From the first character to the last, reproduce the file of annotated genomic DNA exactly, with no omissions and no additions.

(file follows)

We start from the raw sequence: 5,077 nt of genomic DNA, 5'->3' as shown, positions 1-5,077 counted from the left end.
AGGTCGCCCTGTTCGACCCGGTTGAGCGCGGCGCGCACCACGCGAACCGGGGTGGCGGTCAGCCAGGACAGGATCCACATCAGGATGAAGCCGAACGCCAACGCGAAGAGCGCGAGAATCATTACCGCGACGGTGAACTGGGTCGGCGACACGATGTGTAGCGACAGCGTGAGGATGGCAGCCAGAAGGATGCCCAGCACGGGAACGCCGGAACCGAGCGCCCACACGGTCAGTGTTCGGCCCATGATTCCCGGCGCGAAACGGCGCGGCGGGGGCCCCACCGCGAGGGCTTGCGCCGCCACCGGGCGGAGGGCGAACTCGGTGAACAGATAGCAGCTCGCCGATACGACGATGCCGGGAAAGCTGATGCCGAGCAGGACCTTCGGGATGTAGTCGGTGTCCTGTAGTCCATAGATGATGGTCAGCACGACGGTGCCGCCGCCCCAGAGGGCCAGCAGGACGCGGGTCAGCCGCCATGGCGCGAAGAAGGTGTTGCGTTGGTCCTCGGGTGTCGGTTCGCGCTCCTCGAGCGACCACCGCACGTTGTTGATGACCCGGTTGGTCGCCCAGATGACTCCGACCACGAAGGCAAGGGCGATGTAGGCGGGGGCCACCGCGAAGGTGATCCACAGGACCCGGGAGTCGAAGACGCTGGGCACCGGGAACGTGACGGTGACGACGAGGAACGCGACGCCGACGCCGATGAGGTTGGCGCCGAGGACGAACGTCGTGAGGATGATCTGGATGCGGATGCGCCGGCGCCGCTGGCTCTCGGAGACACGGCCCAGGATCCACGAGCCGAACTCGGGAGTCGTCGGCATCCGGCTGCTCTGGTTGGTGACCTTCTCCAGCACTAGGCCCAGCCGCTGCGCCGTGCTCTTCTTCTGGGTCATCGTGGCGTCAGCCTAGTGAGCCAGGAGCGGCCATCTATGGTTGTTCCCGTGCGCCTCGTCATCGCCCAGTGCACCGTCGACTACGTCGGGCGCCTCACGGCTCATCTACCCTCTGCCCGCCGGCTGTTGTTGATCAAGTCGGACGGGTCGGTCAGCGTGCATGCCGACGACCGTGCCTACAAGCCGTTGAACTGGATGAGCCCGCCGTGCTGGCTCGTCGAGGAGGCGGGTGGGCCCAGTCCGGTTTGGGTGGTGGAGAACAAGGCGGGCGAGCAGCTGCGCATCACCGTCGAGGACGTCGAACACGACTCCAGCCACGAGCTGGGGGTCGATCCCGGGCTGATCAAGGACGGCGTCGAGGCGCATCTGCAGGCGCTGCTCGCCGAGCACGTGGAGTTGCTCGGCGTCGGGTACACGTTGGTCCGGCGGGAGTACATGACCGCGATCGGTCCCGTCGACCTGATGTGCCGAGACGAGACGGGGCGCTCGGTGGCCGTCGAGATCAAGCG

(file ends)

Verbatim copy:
We start from the raw sequence: 5,077 nt of genomic DNA, 5'->3' as shown, positions 1-5,077 counted from the left end.
AGGTCGCCCTGTTCGACCCGGTTGAGCGCGGCGCGCACCACGCGAACCGGGGTGGCGGTCAGCCAGGACAGGATCCACATCAGGATGAAGCCGAACGCCAACGCGAAGAGCGCGAGAATCATTACCGCGACGGTGAACTGGGTCGGCGACACGATGTGTAGCGACAGCGTGAGGATGGCAGCCAGAAGGATGCCCAGCACGGGAACGCCGGAACCGAGCGCCCACACGGTCAGTGTTCGGCCCATGATTCCCGGCGCGAAACGGCGCGGCGGGGGCCCCACCGCGAGGGCTTGCGCCGCCACCGGGCGGAGGGCGAACTCGGTGAACAGATAGCAGCTCGCCGATACGACGATGCCGGGAAAGCTGATGCCGAGCAGGACCTTCGGGATGTAGTCGGTGTCCTGTAGTCCATAGATGATGGTCAGCACGACGGTGCCGCCGCCCCAGAGGGCCAGCAGGACGCGGGTCAGCCGCCATGGCGCGAAGAAGGTGTTGCGTTGGTCCTCGGGTGTCGGTTCGCGCTCCTCGAGCGACCACCGCACGTTGTTGATGACCCGGTTGGTCGCCCAGATGACTCCGACCACGAAGGCAAGGGCGATGTAGGCGGGGGCCACCGCGAAGGTGATCCACAGGACCCGGGAGTCGAAGACGCTGGGCACCGGGAACGTGACGGTGACGACGAGGAACGCGACGCCGACGCCGATGAGGTTGGCGCCGAGGACGAACGTCGTGAGGATGATCTGGATGCGGATGCGCCGGCGCCGCTGGCTCTCGGAGACACGGCCCAGGATCCACGAGCCGAACTCGGGAGTCGTCGGCATCCGGCTGCTCTGGTTGGTGACCTTCTCCAGCACTAGGCCCAGCCGCTGCGCCGTGCTCTTCTTCTGGGTCATCGTGGCGTCAGCCTAGTGAGCCAGGAGCGGCCATCTATGGTTGTTCCCGTGCGCCTCGTCATCGCCCAGTGCACCGTCGACTACGTCGGGCGCCTCACGGCTCATCTACCCTCTGCCCGCCGGCTGTTGTTGATCAAGTCGGACGGGTCGGTCAGCGTGCATGCCGACGACCGTGCCTACAAGCCGTTGAACTGGATGAGCCCGCCGTGCTGGCTCGTCGAGGAGGCGGGTGGGCCCAGTCCGGTTTGGGTGGTGGAGAACAAGGCGGGCGAGCAGCTGCGCATCACCGTCGAGGACGTCGAACACGACTCCAGCCACGAGCTGGGGGTCGATCCCGGGCTGATCAAGGACGGCGTCGAGGCGCATCTGCAGGCGCTGCTCGCCGAGCACGTGGAGTTGCTCGGCGTCGGGTACACGTTGGTCCGGCGGGAGTACATGACCGCGATCGGTCCCGTCGACCTGATGTGCCGAGACGAGACGGGGCGCTCGGTGGCCGTCGAGATCAAGCG